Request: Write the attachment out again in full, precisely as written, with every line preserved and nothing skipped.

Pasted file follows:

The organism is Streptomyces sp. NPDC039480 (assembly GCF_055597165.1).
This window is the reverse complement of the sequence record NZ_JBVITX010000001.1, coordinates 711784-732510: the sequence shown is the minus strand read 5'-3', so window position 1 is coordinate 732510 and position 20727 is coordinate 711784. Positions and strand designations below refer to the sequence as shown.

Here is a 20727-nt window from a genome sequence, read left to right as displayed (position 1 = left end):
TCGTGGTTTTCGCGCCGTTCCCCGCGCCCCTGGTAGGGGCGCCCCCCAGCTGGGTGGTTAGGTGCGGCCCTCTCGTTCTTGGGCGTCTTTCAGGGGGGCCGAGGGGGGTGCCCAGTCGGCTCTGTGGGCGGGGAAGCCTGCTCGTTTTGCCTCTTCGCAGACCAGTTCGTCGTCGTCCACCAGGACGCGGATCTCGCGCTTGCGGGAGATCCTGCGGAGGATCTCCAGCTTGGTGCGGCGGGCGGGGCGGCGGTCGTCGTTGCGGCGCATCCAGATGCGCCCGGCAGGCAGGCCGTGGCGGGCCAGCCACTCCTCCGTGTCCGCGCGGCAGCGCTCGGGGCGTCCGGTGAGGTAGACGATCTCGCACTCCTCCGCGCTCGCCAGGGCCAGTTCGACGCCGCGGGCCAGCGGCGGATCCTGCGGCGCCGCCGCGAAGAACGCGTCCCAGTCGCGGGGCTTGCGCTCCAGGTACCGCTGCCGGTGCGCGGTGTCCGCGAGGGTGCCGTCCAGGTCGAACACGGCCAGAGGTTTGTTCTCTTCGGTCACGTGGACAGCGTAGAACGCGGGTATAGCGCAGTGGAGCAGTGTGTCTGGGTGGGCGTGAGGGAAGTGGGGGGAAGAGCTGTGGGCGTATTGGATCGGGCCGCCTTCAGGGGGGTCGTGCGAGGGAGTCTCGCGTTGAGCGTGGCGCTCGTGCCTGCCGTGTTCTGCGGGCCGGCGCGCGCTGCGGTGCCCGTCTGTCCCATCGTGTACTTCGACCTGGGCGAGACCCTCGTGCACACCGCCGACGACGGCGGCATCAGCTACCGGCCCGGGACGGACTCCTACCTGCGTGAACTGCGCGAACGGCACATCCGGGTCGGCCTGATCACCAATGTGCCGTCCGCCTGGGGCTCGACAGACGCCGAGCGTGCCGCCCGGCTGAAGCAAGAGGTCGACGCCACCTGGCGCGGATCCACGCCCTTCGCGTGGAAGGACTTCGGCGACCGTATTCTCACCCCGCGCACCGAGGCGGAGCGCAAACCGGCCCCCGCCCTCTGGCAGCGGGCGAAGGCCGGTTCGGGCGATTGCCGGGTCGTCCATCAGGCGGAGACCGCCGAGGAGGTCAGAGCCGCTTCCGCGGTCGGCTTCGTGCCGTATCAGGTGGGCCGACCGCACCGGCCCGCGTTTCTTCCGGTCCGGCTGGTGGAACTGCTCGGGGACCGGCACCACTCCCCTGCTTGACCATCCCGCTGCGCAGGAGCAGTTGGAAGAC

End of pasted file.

The organism is Streptomyces sp. NPDC039480 (assembly GCF_055597165.1).
This window is the reverse complement of the sequence record NZ_JBVITX010000001.1, coordinates 711784-732510: the sequence shown is the minus strand read 5'-3', so window position 1 is coordinate 732510 and position 20727 is coordinate 711784. Positions and strand designations below refer to the sequence as shown.

Here is a 20727-nt window from a genome sequence, read left to right as displayed (position 1 = left end):
TCGTGGTTTTCGCGCCGTTCCCCGCGCCCCTGGTAGGGGCGCCCCCCAGCTGGGTGGTTAGGTGCGGCCCTCTCGTTCTTGGGCGTCTTTCAGGGGGGCCGAGGGGGGTGCCCAGTCGGCTCTGTGGGCGGGGAAGCCTGCTCGTTTTGCCTCTTCGCAGACCAGTTCGTCGTCGTCCACCAGGACGCGGATCTCGCGCTTGCGGGAGATCCTGCGGAGGATCTCCAGCTTGGTGCGGCGGGCGGGGCGGCGGTCGTCGTTGCGGCGCATCCAGATGCGCCCGGCAGGCAGGCCGTGGCGGGCCAGCCACTCCTCCGTGTCCGCGCGGCAGCGCTCGGGGCGTCCGGTGAGGTAGACGATCTCGCACTCCTCCGCGCTCGCCAGGGCCAGTTCGACGCCGCGGGCCAGCGGCGGATCCTGCGGCGCCGCCGCGAAGAACGCGTCCCAGTCGCGGGGCTTGCGCTCCAGGTACCGCTGCCGGTGCGCGGTGTCCGCGAGGGTGCCGTCCAGGTCGAACACGGCCAGAGGTTTGTTCTCTTCGGTCACGTGGACAGCGTAGAACGCGGGTATAGCGCAGTGGAGCAGTGTGTCTGGGTGGGCGTGAGGGAAGTGGGGGGAAGAGCTGTGGGCGTATTGGATCGGGCCGCCTTCAGGGGGGTCGTGCGAGGGAGTCTCGCGTTGAGCGTGGCGCTCGTGCCTGCCGTGTTCTGCGGGCCGGCGCGCGCTGCGGTGCCCGTCTGTCCCATCGTGTACTTCGACCTGGGCGAGACCCTCGTGCACACCGCCGACGACGGCGGCATCAGCTACCGGCCCGGGACGGACTCCTACCTGCGTGAACTGCGCGAACGGCACATCCGGGTCGGCCTGATCACCAATGTGCCGTCCGCCTGGGGCTCGACAGACGCCGAGCGTGCCGCCCGGCTGAAGCAAGAGGTCGACGCCACCTGGCGCGGATCCACGCCCTTCGCGTGGAAGGACTTCGGCGACCGTATTCTCACCCCGCGCACCGAGGCGGAGCGCAAACCGGCCCCCGCCCTCTGGCAGCGGGCGAAGGCCGGTTCGGGCGATTGCCGGGTCGTCCATCAGGCGGAGACCGCCGAGGAGGTCAGAGCCGCTTCCGCGGTCGGCTTCGTGCCGTATCAGGTGGGCCGACCGCACCGGCCCGCGTTTCTTCCGGTCCGGCTGGTGGAACTGCTCGGGGACCGGCACCACTCCCCTGCTTGACCATCCCGCTGCGCAGGAGCAGTTGGAAGAC